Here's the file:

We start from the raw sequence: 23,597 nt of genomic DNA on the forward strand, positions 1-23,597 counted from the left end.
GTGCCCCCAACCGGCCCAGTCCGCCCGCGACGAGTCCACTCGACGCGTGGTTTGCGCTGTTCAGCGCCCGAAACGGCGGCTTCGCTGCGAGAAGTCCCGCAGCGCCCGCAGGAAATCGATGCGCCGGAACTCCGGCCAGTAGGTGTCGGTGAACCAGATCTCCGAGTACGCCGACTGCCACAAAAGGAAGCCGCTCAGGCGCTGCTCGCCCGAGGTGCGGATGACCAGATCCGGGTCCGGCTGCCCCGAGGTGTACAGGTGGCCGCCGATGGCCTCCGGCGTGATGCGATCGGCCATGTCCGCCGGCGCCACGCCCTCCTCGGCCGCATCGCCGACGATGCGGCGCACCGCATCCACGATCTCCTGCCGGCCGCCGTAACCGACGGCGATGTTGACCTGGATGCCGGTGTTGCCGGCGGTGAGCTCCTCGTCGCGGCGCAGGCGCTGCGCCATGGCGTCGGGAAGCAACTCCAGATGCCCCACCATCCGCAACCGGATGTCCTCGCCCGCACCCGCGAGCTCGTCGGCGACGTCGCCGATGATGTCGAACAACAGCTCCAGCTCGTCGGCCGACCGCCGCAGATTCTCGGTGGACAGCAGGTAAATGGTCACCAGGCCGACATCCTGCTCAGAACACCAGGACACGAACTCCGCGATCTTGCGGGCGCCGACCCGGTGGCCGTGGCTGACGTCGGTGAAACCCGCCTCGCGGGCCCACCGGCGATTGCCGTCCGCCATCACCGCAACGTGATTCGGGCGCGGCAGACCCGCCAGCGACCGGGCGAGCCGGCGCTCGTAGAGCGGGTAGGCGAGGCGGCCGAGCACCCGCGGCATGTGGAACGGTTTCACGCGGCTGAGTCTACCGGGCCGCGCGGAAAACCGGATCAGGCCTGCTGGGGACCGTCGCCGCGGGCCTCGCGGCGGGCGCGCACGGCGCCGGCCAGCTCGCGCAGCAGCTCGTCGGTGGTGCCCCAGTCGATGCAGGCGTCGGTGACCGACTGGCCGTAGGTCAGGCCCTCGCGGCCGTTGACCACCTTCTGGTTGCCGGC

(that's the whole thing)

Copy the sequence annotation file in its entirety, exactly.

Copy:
We start from the raw sequence: 23,597 nt of genomic DNA on the forward strand, positions 1-23,597 counted from the left end.
GTGCCCCCAACCGGCCCAGTCCGCCCGCGACGAGTCCACTCGACGCGTGGTTTGCGCTGTTCAGCGCCCGAAACGGCGGCTTCGCTGCGAGAAGTCCCGCAGCGCCCGCAGGAAATCGATGCGCCGGAACTCCGGCCAGTAGGTGTCGGTGAACCAGATCTCCGAGTACGCCGACTGCCACAAAAGGAAGCCGCTCAGGCGCTGCTCGCCCGAGGTGCGGATGACCAGATCCGGGTCCGGCTGCCCCGAGGTGTACAGGTGGCCGCCGATGGCCTCCGGCGTGATGCGATCGGCCATGTCCGCCGGCGCCACGCCCTCCTCGGCCGCATCGCCGACGATGCGGCGCACCGCATCCACGATCTCCTGCCGGCCGCCGTAACCGACGGCGATGTTGACCTGGATGCCGGTGTTGCCGGCGGTGAGCTCCTCGTCGCGGCGCAGGCGCTGCGCCATGGCGTCGGGAAGCAACTCCAGATGCCCCACCATCCGCAACCGGATGTCCTCGCCCGCACCCGCGAGCTCGTCGGCGACGTCGCCGATGATGTCGAACAACAGCTCCAGCTCGTCGGCCGACCGCCGCAGATTCTCGGTGGACAGCAGGTAAATGGTCACCAGGCCGACATCCTGCTCAGAACACCAGGACACGAACTCCGCGATCTTGCGGGCGCCGACCCGGTGGCCGTGGCTGACGTCGGTGAAACCCGCCTCGCGGGCCCACCGGCGATTGCCGTCCGCCATCACCGCAACGTGATTCGGGCGCGGCAGACCCGCCAGCGACCGGGCGAGCCGGCGCTCGTAGAGCGGGTAGGCGAGGCGGCCGAGCACCCGCGGCATGTGGAACGGTTTCACGCGGCTGAGTCTACCGGGCCGCGCGGAAAACCGGATCAGGCCTGCTGGGGACCGTCGCCGCGGGCCTCGCGGCGGGCGCGCACGGCGCCGGCCAGCTCGCGCAGCAGCTCGTCGGTGGTGCCCCAGTCGATGCAGGCGTCGGTGACCGACTGGCCGTAGGTCAGGCCCTCGCGGCCGTTGACCACCTTCTGGTTGCCGGC